Power Control Unit.jpgFlasher.jpgFlasher.jpgSink Link.jpg

I was asked in a PM by the OP to describe my working method, and rather than do it by PM I would prefer to put it here so those interested can see.

I follow Mr Jolly's formula for film solarization to a tee and am very grateful he wrote such a wonderful article.

pinch sodium sulfite
metol- 144 g
sodium sulfite - 450 g
sodium carbonate - 420g
sodium bromide - 56g

12 litre of water at 120 degree- then bring down to 70 degree for processing

FILM SOLARIZATION

I put all 12 litres of dev in the first stainless steel tank you see which is the farthest from the camera , I load all my film in holders and can do two hangers or 8 sheets at a time.
I use a 5 minute time with a flash half way between, by laying the two hangers on the steel plate between the dev and the fix and turn on the light.
I use a flasher as shown connected to a power unit which can double or triple power .. that is connected to a timer... the flash is always between 2-5 seconds.
I have adapted the flasher unit with current bulbs and have bought enough to last my life...I use Mr16 dichro cool eye bulbs

When doing my work I set up the camera and do four test neg's bracketing on what I think is correct exposure... then go into the darkroom and process, flash and fix.
by doing this each time I shoot objects its like having polaroids .. I look for the exposure that gives me the best maki lines..
Then I load up two exposures slightly different of each object so I always have two versions to choose from .
For the best maki line ( black border) one needs to slightly underexpose so I have found this testing to be a good method .
Calculating the flash time is a bit tricky and I would suggest shooting two or three sets of brackets, then try two or three different runs with different flash density.
Try to keep your time between two and four seconds and get back into the dev and agitate quickly to avoid flow marks.

On a typical day I will load twenty to thirty holders with film and pick objects around the same size and use hot lights only so I can see the lighting, as well I have
found for my work a blue neutral background works best.
I have also found that simple objects with flat surfaces, like rubber duckies work well... Maybe thats why Man Rays nudes look so wicked.

PRINT SOLARIZATION

for this I split the developers into two baths with the flasher over the second developer. To the second developer I add 450 grams of Potassium Bromide
this in my layman language changes the grains structure of the flashed areas of the prints, that when split toned,(I use three toners- sepia, selenium then blue)
will give more grain structure differences thus more colour possibilities.
I use a flash that will create a nice white maki line , lately I have been pulling the print in the second developer to taste, much like lith prints.
The developers are split equally time wise , a tip would be to just have the image emerging well in the first developer, if its too light the effect is way to strong, and if too dark the image will not get maki lines.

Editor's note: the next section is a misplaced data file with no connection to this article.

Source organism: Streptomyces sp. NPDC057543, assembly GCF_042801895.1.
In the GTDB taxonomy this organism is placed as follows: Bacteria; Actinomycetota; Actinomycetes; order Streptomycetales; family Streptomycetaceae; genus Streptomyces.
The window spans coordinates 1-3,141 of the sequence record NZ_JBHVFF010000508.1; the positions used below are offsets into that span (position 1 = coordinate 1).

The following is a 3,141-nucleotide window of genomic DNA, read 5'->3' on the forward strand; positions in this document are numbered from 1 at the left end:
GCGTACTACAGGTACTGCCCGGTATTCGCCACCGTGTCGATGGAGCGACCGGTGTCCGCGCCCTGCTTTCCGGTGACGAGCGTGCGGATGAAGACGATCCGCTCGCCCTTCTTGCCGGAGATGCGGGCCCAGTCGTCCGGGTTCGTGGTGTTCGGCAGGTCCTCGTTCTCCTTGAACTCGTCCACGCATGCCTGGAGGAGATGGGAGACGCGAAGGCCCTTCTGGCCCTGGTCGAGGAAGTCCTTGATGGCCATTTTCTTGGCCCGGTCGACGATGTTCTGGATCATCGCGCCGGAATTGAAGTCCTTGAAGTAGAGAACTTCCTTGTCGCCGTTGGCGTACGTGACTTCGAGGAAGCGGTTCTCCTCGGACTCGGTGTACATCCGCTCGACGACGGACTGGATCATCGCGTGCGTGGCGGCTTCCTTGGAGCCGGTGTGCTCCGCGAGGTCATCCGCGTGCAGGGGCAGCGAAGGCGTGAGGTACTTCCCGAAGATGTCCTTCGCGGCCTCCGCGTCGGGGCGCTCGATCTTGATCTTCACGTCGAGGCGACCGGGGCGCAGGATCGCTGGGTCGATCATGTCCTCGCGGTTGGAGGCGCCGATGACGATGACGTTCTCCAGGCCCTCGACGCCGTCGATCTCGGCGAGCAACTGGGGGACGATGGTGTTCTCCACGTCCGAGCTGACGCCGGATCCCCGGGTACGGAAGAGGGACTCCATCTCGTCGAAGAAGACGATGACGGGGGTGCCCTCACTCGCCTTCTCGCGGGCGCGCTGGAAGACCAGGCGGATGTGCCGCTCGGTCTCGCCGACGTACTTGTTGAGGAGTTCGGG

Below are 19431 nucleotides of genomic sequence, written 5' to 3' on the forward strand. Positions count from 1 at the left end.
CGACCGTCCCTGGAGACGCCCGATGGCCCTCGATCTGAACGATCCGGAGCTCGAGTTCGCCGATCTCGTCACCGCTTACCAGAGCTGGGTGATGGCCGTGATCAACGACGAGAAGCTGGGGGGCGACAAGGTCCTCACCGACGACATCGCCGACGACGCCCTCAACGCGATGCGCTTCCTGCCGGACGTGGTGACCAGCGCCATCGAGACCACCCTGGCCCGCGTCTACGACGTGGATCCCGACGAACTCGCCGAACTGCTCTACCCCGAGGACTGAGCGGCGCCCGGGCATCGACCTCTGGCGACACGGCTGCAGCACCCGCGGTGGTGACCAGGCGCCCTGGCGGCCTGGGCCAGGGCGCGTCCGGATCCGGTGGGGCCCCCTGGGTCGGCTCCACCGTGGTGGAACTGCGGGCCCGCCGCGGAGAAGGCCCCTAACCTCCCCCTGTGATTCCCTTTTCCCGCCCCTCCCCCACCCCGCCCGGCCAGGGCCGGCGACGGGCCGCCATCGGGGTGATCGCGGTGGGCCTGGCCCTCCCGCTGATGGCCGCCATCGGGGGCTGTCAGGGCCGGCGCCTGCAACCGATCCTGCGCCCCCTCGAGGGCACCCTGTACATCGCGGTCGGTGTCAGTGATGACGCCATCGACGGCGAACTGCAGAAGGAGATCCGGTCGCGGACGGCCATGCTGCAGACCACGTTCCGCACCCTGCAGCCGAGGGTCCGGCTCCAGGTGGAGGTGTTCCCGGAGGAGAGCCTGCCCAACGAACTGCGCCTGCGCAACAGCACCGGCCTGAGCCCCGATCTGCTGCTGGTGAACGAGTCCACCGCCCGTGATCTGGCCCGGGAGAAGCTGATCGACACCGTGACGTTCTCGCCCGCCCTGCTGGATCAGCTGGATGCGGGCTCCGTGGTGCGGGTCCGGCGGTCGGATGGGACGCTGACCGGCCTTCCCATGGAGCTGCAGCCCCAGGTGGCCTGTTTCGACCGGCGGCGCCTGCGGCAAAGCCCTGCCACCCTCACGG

I use dodging and burning to my advantage to create areas of real and unreal.
It is very important to agitate well, in both baths as you will get flow marks and use an acid stop bath.
My current paper is Ilford MG4 matt.

It should be obvious to some that if you solarize the neg's then the prints you will get both maki lines and that is the line of approach I am taking now on my current work. Lately I am exposing two subject matters hoping to get 10 decent portfolio images from each group, between shooting,processing and portfolio printing it takes about two months.


Obviously I am a huge fan of Man Ray, and when I started this project which is now called Alchemy of Light , I tried not to mimic his work and for years, never looked at his work as to not be influenced in my own. I believe Man Ray only did film solarizations and not print. I do think Ed Buffalo did a lot of print solarizations.

Every thing Mr Jolly wrote on the subject has proven out to me to be correct, I have been doing this now for about 10 years and its uncanny how correct he was on all aspects of the chemistry, exposure and effect.

I am very open to discussing this fascinating process with any worker willing to give it a go. I enjoy this process more than any work I am doing as it involves a camera and my favourite place the darkroom
BTW I only use 4x5 and 8x10 Ilford FP4
The cameras I use are as follows
110 year old 8x10 studio Camera
4x5 sinar plus sometimes extended bellows for closeups
4x5 graflex modified twin lens pass port camera where I can put two images on one film
8x10 sinar with extended bellows for close up and vertical work.

You can see some of my work patersoncarnie.com or if you are in the Calgary area next month our work is being exhibited at Endeavour Art Gallery during the Exposure photo festival.

Bob